Smokers melanosis

Smoker's melanosis

Description, Causes and Risk Factors:

Smoker's melanosis is a benign pigmentation of the oral mucosa, predominantly observed on the attached anterior mandibular gingiva and interdental papillae. These macular lesions are independent of genetic factors, therapeutic medication usage, and various systemic disorders. As a group they are often seen after the third decade of life. Due to the onset in adulthood and the progressive darkening, malignant melanoma must be ruled out.

Smoking may cause oral pigmentation in light-skinned individuals and accentuate the pigmentation of dark-skinned patients. There is increased production of melanin, which may provide a biologic defence against the noxious agents present in tobacco smoke. Smoker's melanosis occurs in up to 21.5% of smokers. The intensity of the pigmentation is related to the duration and amount of smoking.

Smoker's melanosis is also likely due to direct effects of tobacco smoke on the oral mucosa. Smoke is thought to cause changes in the mucosa through a combination of physical (heat) and/or chemical (nicotine) effects. Individuals using smokeless tobacco or nicotine-containing gum do not develop this condition.

Smoker's melanosis may be also due to the effects of nicotine on melanocytes located along the basal cells of the lining epithelium of the oral mucosa. Nicotine appears to directly stimulate melanocytes to produce more melanosomes, which results in increased deposition of melanin pigment as basilar melanosis with varying amounts of melanin incontinence.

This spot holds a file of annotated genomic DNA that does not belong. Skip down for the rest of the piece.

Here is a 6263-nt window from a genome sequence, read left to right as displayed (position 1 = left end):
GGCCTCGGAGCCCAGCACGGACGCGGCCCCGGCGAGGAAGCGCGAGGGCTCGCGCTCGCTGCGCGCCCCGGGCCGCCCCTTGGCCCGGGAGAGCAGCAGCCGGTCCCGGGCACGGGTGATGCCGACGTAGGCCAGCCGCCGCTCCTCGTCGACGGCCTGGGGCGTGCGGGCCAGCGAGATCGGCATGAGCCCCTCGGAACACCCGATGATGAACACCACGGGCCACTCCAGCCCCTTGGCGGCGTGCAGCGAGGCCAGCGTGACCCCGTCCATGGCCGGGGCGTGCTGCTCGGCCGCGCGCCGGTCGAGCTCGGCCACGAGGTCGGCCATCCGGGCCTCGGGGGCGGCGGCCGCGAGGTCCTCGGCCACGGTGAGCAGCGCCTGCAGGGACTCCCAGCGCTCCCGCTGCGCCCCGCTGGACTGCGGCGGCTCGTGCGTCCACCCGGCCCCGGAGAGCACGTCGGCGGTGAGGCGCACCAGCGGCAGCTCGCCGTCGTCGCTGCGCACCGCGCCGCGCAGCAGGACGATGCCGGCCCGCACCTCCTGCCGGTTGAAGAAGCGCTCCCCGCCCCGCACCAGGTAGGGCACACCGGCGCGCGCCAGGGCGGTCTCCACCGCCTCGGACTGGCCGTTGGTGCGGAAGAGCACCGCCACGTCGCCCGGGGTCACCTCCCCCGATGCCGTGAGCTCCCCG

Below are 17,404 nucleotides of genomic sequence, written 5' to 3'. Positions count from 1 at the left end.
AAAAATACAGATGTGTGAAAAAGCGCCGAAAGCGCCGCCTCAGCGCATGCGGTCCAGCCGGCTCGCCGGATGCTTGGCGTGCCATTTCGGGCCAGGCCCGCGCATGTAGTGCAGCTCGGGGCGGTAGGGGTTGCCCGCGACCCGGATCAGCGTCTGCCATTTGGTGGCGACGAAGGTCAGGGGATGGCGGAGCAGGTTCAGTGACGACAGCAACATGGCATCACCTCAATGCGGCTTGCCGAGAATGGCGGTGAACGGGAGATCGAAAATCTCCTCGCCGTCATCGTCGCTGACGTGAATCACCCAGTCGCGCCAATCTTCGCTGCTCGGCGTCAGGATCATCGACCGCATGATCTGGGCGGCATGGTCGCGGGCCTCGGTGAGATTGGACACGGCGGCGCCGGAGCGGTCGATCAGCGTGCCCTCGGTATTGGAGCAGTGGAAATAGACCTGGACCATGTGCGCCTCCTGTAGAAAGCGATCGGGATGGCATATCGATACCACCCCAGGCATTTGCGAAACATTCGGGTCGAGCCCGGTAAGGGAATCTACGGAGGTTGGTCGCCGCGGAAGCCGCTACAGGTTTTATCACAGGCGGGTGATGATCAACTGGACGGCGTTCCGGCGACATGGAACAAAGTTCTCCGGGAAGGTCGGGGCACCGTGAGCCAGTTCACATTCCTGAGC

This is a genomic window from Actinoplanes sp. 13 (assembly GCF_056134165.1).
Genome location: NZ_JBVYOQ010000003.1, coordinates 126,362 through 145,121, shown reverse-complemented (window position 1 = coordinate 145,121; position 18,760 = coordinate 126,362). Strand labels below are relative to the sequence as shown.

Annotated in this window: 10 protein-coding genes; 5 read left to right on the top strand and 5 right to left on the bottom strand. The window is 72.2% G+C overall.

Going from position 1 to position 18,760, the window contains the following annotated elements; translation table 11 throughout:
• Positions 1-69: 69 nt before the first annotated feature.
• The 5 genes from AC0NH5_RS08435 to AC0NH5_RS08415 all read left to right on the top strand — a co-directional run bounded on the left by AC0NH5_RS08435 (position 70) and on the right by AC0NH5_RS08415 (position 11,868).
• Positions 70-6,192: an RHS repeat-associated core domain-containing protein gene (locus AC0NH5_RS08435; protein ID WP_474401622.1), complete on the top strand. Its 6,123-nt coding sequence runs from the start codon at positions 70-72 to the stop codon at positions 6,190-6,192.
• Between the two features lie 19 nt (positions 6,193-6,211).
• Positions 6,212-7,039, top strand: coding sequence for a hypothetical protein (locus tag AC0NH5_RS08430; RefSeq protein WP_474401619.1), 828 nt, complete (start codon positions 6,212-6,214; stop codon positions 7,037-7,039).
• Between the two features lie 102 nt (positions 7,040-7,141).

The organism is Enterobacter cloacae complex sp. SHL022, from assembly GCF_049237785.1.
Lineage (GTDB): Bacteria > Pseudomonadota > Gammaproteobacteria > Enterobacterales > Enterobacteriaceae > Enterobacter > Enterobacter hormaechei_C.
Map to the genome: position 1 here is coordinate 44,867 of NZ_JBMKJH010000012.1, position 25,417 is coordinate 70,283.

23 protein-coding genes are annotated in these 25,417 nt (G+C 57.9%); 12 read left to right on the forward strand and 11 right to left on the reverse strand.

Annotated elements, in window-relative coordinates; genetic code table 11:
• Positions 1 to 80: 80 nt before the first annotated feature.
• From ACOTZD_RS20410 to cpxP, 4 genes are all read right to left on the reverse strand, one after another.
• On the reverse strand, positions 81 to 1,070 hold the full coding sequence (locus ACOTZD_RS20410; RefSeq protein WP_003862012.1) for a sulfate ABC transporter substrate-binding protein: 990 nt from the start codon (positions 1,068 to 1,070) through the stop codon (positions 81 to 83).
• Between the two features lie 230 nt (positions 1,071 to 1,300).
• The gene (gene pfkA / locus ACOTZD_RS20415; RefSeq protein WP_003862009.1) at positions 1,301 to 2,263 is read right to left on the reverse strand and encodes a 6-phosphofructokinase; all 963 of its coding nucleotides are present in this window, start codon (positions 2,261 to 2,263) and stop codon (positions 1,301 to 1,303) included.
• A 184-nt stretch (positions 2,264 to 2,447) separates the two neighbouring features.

A study in Sweden showed that 21.5% of smokers and 3% of nonsmokers had lesions that could be classified as smoker's melanosis.

Smoker's melanosis is most evident in whites because of a lack of physiologic pigmentation in the oral mucosa of this population, but some dark-skinned individuals who smoke will have more prominent pigmentation in many oral sites.

Females are affected by smoker's melanosis more than males, which may be explained by the additive effects of estrogen in female smokers. Increases in estrogen levels observed during pregnancy and the use of birth control pills are linked to other hyperpigmentation conditions.


There may be a brownish discoloration of the oral mucosa. In cigarette smokers, most lesions are located on the mandibular anterior gingiva. Pipe smokers more frequently display pigmentation of the buccal mucosa. In people who engage in reverse smoking (i.e., the lit end of a cigarette placed in the oral cavity), pigmentation of the hard palate is common. If the areas become depigmented and erythematous, squamous cell carcinoma has been found in 12% of these patients.


Generally, no laboratory studies are necessary to confirm the diagnosis of smoker's melanosis; clinical impression is usually sufficient, in combination with a history of smoking. If the pigmentation is localized, an ulceration is present or the lesion is elevated, a biopsy is necessary to exclude other pigmented conditions (eg, nevi, melanoma). Although smoker's melanosis is an abnormal deposition of melanin, the lesion itself is not associated with an increased risk of melanoma or carcinoma.


Smoker's melanosis usually disappears within 3 years of smoking cessation. Biopsy should be performed if there is surface elevation or increased pigment intensity or if the pigmentation is in an unexpected site. Routine follow-up care is necessary to ensure that the lesion is slowly disappearing.

NOTE: The above information is for processing purpose. The information provided herein should not be used during any medical emergency or for the diagnosis or treatment of any medical condition.

DISCLAIMER: This information should not substitute for seeking responsible, professional medical care.


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